Asia-Pacific Microgrid Market Poised for Exponential Growth: Frost & Sullivan

Sept. 18, 2014
The Asia-Pacific microgrid market is poised for “exponential growth,” a 38.3 percent rise from $84.2 million in 2013 to $814.3 million in 2020, according to a new Frost & Sullivan report.

The Asia-Pacific microgrid market is poised for “exponential growth,” a 38.3 percent rise from $84.2 million in 2013 to $814.3 million in 2020, according to a new Frost & Sullivan report.

Test pilots are underway in most countries – largely to secure resilient supply. Japan leads the pack, according to the report, “Analysis of the Asia-Pacific Microgrid Market, which looks at Japan, South Korea, Indonesia, Malaysia, the Philippines, and Australia.

Rural electrification programs are spurring growth in developing countries, while commercial microgrids are drivers in developed nations.

“Rural electrification projects such as the 1000 islands project in Indonesia, solar photovoltaic (PV) program in the Philippines, and off-grid projects in Malaysia are promoting the market,” said Avanthika Satheesh, Frost & Sullivan energy & environmental senior research analyst. “In developed countries, a separate renewable energy (RE) fund, such as the one from ARENA Australia, gave the market added thrust.”

Sarawak Energy in Malaysia, Perusahaan Listrik Negara (PLN) in Indonesia and power corporations in the Philippines to electrify rural areas using off-grid microgrids. In Indonesia, utility companies are giving priority to rural electrification, and they intend to complete 90 percent of electrification by 2025.

Similarly, in the Philippines and Malaysia, where electrification rates are below 100 percent, utility companies are turning to microgrids to achieve complete electrification.

While the importance of microgrids in the region is evident, the market still has to clear several hurdles to achieve its full potential, according to the report.

For instance, land acquisition for solar PV installation is complicated in rural areas, where land is unregistered. Acquisition of skilled labor in remote areas is another challenge that can hold the market back to some extent.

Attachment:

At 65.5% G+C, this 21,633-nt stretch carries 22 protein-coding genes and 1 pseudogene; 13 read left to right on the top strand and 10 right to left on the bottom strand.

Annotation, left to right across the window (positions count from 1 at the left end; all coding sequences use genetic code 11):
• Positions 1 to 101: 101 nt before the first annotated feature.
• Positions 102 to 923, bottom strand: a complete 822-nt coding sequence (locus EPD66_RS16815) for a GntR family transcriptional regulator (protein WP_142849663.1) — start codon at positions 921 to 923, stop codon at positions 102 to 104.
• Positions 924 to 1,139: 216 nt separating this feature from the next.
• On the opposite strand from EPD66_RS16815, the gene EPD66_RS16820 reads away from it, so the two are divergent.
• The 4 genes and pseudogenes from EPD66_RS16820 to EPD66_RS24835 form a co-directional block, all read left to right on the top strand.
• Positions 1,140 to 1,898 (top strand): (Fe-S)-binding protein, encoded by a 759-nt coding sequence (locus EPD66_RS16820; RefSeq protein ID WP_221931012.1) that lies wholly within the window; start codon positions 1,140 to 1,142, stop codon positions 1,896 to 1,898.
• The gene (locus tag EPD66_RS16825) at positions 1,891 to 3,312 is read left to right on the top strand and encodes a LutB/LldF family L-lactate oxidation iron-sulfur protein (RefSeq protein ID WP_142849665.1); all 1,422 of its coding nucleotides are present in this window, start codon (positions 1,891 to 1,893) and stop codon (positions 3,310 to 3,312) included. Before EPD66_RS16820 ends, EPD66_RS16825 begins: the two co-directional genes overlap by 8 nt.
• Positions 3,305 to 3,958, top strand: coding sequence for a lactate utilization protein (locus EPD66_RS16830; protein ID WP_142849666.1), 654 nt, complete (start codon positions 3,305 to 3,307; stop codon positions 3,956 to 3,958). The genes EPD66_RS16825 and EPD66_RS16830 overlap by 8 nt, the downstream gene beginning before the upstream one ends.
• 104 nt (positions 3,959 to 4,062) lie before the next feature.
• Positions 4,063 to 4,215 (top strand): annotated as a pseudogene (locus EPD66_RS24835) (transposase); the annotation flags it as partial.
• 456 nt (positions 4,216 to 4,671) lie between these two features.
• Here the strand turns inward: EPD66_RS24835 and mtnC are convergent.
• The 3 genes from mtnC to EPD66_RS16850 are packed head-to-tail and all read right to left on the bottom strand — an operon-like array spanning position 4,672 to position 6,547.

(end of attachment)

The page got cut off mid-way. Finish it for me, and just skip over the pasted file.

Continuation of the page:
More importantly, the capital cost of installing the microgrid is high when it is installed with energy storage systems (ESS). This will deter its adoption in various countries unless there is strong government support for the project implementation. The lack of structured financing model for commercial microgrids also dulls its market prospects, according to Frost & Sullivan.

“However, the increasing electricity tariffs will eventually turn utility companies away from expensive diesel fuels to renewable sources of energy in their off-grid microgrids. As the use of RE necessitates ESS, market participants can expect stronger governmental support through favorable regulations, funds and subsidies,” Satheesh said.

Analysis of the Asia-Pacific Microgrid Market is part of the Frost & Sullivan Energy & Power Growth Partnership Service program.

About the Author

Kevin Normandeau | Publisher

Kevin is a veteran of the publishing industry having worked for brands like PC World, AOL, Network World, Data Center Knowledge and other business to business sites. He focuses on industry trends in the energy efficiency industry.

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